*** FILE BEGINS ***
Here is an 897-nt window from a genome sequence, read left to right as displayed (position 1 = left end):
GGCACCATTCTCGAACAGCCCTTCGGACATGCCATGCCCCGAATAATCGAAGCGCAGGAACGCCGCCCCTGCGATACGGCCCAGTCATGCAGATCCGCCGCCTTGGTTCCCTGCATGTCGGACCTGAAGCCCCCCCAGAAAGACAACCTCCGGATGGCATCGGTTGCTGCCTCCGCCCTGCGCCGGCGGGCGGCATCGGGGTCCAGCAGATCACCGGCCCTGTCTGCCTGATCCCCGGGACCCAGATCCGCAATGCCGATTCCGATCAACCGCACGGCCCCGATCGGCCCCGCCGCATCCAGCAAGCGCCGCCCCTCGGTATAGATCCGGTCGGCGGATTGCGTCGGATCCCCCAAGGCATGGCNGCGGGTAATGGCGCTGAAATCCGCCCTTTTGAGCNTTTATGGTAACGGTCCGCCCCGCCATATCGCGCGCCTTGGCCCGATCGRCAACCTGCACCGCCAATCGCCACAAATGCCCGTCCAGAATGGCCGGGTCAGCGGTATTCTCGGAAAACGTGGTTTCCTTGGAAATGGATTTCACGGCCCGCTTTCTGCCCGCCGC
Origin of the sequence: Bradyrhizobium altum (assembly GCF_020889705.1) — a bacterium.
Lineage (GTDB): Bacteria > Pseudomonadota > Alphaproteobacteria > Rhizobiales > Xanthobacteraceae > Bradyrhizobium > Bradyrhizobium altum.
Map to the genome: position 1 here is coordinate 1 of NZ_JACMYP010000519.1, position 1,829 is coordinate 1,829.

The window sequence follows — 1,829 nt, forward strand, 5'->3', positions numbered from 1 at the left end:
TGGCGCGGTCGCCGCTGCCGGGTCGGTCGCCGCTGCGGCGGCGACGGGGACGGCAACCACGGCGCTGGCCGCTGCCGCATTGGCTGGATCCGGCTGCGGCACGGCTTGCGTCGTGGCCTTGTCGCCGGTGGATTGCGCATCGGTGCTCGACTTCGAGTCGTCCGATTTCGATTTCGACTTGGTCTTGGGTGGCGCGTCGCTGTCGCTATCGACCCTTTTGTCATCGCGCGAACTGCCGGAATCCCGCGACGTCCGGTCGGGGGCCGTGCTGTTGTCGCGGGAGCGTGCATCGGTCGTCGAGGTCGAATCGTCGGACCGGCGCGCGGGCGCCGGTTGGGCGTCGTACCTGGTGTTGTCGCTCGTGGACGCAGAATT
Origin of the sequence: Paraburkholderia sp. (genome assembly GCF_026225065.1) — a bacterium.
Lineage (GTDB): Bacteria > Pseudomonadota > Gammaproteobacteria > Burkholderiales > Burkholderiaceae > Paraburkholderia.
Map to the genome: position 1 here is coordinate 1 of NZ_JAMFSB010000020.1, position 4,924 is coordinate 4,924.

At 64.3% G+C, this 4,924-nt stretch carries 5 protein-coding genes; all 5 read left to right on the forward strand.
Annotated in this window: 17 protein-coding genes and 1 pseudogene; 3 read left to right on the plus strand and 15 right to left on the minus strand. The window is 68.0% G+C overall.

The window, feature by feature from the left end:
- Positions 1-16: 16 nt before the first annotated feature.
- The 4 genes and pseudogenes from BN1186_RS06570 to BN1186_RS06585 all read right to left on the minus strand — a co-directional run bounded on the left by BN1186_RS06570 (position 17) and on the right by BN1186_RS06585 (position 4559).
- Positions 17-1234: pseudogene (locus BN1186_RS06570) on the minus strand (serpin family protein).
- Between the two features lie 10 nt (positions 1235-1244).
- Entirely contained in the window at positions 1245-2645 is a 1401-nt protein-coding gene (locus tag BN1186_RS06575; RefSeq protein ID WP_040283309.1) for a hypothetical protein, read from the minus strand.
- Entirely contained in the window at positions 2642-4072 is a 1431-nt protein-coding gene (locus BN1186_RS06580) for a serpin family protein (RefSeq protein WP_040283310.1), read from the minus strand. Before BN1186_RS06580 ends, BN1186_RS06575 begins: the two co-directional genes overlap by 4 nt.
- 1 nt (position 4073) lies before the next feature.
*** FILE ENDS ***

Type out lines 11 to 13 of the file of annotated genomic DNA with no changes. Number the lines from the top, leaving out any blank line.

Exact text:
At 64.3% G+C, this 4,924-nt stretch carries 5 protein-coding genes; all 5 read left to right on the forward strand.
Annotated in this window: 17 protein-coding genes and 1 pseudogene; 3 read left to right on the plus strand and 15 right to left on the minus strand. The window is 68.0% G+C overall.

The window, feature by feature from the left end: